Text Size

On Jun 26, 2013, at 9:34 AM, Ruth Kastner <This email address is being protected from spambots. You need JavaScript enabled to view it.> wrote:

"Thanks Basil for this clarification. It is true that Bohm's original motivation was a realist (as opposed to instrumentalist, Bohrian interpretation). I should have been more clear about that. But it rather quickly became a path to resolving the measurement problem -- if not for its original author(s), certainly for those who have championed it since then.
Also, regarding the quote ["What I felt to be particularly unsatisfactory was the fact that the quantum theory had no place in it for an adequate notion of an independent actuality-i.e. of an actual movement or activity by which one physical state could pass over into another".] This is a key component of the measurement problem.  Also, let me take the opportunity to note that it is not necessary to  identify a 'realist' view of qm with the existence of  'hidden variables'.  I have been proposing a realist view that does not involve hidden variables -- but it does involve an expansion of what we normally like to think of as 'real'. The usual tacit assumption is that
'real' = 'existing within spacetime'  (and that of course requires 'hidden variables' that tell us 'where' the entity lives in spacetime, or at least identifies some property compatible with spacetime existence)" (end-quote)

Me: We all seem to agree that the idea that "real" must be "local in spacetime" is false. Q is real, but it is generally not a local BIT field in 3D + 1 spacetime when there is entanglement. Oddly enough the macro-quantum coherent signal Q in spontaneous breakdown of ground state symmetry is local in 3D+1 but it is generally coupled to nonlocal micro-quantum "noise."

Ruth "In contrast, I think PTI provides us with a realist concept of an independent actuality -- a "movement or activity by which one physical state could pass over into another". "

Me: So does Bohm's ontological interpretation.

Ruth: "But that 'actuality' is rooted in potentiality, which is a natural view given the mathematical properties of quantum objects."

Me: Seems to me you are playing with nouns replacing one vague metaphysical notion with another. What is "potentiality"? Mathematically it's Bohm's Q - perhaps extended to Yakir Aharonov's weak measurements with advanced Wheeler-Feynman back from the future post selection in a post quantum theory with Antony Valentini's "signal nonlocality". Some think that violates the Second Law of Thermodynamics. However, since it only obtains in open systems that is not so. Furthermore our actual universe, the causal diamond bounded by both the past and future horizons is an open system out of thermal equilibrium.

Ruth: "So one can give a  realist, physical account, but it is indeterministic -- involving a kind of spontaneous symmetry breaking. Given that we already have spontaneous symmetry breaking elsewhere in physics, I think we should allow for it in QM.

Thanks again for the clarification --"


Jack Sarfatti
David Bohm, Albert Einstein, Louis De Broglie, Wolfgang Pauli, Richard Feynman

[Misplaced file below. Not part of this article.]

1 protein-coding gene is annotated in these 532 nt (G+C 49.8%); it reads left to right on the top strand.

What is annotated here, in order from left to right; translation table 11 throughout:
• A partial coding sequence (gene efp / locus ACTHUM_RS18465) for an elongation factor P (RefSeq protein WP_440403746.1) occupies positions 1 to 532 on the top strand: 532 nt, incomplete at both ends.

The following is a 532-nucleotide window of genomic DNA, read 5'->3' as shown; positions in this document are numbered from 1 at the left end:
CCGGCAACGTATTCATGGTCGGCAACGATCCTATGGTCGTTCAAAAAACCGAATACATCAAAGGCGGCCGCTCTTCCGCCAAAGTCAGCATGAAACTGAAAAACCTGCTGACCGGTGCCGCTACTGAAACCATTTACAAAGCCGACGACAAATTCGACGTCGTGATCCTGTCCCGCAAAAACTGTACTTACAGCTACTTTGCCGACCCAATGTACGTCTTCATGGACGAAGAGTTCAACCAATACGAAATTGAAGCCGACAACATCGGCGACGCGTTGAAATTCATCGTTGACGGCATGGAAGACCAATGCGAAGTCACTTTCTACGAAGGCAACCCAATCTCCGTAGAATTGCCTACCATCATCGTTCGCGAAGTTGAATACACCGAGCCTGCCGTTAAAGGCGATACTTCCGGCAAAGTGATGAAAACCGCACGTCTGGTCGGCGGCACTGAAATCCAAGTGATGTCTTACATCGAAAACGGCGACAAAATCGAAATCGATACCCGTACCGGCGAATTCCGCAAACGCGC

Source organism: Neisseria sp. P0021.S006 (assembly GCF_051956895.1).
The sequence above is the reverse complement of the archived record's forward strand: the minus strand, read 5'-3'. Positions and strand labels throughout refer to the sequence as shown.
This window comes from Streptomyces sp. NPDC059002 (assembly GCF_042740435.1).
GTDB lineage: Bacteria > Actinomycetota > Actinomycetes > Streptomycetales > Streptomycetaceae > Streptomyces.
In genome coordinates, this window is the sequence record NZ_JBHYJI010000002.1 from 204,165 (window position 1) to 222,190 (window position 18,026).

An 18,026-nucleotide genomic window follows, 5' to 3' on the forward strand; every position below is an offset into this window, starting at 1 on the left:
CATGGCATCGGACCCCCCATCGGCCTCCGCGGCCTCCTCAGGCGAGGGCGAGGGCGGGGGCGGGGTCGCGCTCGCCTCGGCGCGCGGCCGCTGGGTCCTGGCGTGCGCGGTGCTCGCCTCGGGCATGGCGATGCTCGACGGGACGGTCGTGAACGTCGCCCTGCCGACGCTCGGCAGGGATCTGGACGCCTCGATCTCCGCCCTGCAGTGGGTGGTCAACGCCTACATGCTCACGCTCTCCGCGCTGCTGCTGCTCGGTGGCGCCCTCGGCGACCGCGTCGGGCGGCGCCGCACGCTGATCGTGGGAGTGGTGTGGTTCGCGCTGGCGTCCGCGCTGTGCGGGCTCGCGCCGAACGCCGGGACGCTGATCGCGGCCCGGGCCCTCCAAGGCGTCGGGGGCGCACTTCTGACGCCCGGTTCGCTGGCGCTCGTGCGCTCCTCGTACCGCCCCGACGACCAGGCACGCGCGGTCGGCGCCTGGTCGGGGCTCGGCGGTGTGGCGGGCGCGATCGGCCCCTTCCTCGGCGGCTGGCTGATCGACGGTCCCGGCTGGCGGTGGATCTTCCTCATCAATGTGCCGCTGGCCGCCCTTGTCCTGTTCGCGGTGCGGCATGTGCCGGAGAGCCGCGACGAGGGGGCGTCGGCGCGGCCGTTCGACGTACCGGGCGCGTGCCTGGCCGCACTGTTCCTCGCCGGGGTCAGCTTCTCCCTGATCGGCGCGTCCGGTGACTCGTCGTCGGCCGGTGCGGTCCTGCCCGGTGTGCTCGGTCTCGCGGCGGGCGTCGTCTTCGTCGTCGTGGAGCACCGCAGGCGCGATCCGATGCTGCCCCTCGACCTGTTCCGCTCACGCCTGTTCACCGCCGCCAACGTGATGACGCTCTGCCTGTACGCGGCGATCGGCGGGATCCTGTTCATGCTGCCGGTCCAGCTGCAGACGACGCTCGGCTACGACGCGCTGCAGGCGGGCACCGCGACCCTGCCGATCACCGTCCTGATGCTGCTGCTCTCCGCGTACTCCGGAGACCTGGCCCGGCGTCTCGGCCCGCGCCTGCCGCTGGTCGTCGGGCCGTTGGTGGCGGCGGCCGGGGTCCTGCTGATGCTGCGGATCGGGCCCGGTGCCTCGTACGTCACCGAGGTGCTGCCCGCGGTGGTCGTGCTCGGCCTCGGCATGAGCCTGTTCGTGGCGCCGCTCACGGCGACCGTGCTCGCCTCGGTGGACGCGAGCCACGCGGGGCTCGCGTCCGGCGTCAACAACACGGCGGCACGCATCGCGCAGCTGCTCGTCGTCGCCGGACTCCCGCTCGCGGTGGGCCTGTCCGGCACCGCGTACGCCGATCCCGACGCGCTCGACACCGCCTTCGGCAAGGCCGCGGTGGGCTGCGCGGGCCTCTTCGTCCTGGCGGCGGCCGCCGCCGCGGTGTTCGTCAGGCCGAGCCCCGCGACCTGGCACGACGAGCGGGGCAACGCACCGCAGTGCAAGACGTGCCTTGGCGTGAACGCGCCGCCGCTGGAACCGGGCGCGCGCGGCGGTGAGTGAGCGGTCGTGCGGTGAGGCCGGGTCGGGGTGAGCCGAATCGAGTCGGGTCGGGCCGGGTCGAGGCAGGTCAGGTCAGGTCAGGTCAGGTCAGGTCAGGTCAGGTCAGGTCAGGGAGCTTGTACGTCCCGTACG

• Jack Sarfatti On Jun 26, 2013, at 2:26 AM, Basil Hiley wrote:

    Ruth, may I make a correction to what you wrote below. Bohm '52 work was not 'originally undertaken to solve the measurement problem.' He had a different motive. I asked him to clarify, in writing, w
    ...See More
    This paper is dedicated to three great thinkers who have insisted that the world is not quite the straightforward affair that our successes in describing it mathematically may have seemed to suggest: Niels Bohr, whose analyses of the problem of explaining life play a central role in the following di...
  • Jack Sarfatti On Jun 26, 2013, at 10:08 AM, JACK SARFATTI <This email address is being protected from spambots. You need JavaScript enabled to view it.> wrote:

    Ruth wrote:

    "I don't rule out that some deeper theory might eventually be found, that could help answer ultimate questions in more specific terms. But it hasn't been demonstrated, to my knowledge, that one has to have violations of Born Rule in order to explain life." (end quote)

    To the contrary, it has been demonstrated in my opinion. First start with Brian's paper "On the biological utilization of nonlocality" with the Greek physicist whose name escapes me for the moment.

    Second: Lecture 8 of http://www.tcm.phy.cam.ac.uk/~mdt26/pilot_waves.html

    Specifically, how the Born rule depends on violation of the generalized action-reaction (relativity) principle that Q has no sources. Q pilots matter without direct back-reaction of matter on Q.

    In other words, orthodox quantum theory treats matter beables as test particles! - clearly an approximation.

    Obviously signal nonlocality violating no-signaling theorems has a Darwinian advantage. Indeed, without it, entanglement appears as static noise locally. Imagine that Alice and Bob's minds are represented each by a giant macroscopic coherent entangled quantum potential Q(A,B). It would obviously be a survival advantage for Alice and Bob to directly send messages to each other at a distance like the Austraiian aborigines do in the Outback. Now use scale invariance. It's obviously an advantage for separate nerve cells in our brains to do so. Also in terms of morphological development of the organisim - signal nonlocality is an obvious plus, which I think is part of Brian Josephson's message in that paper.


    Subquantum Information and Computation
    Antony Valentini
    (Submitted on 11 Mar 2002 (v1), last revised 12 Apr 2002 (this version, v2))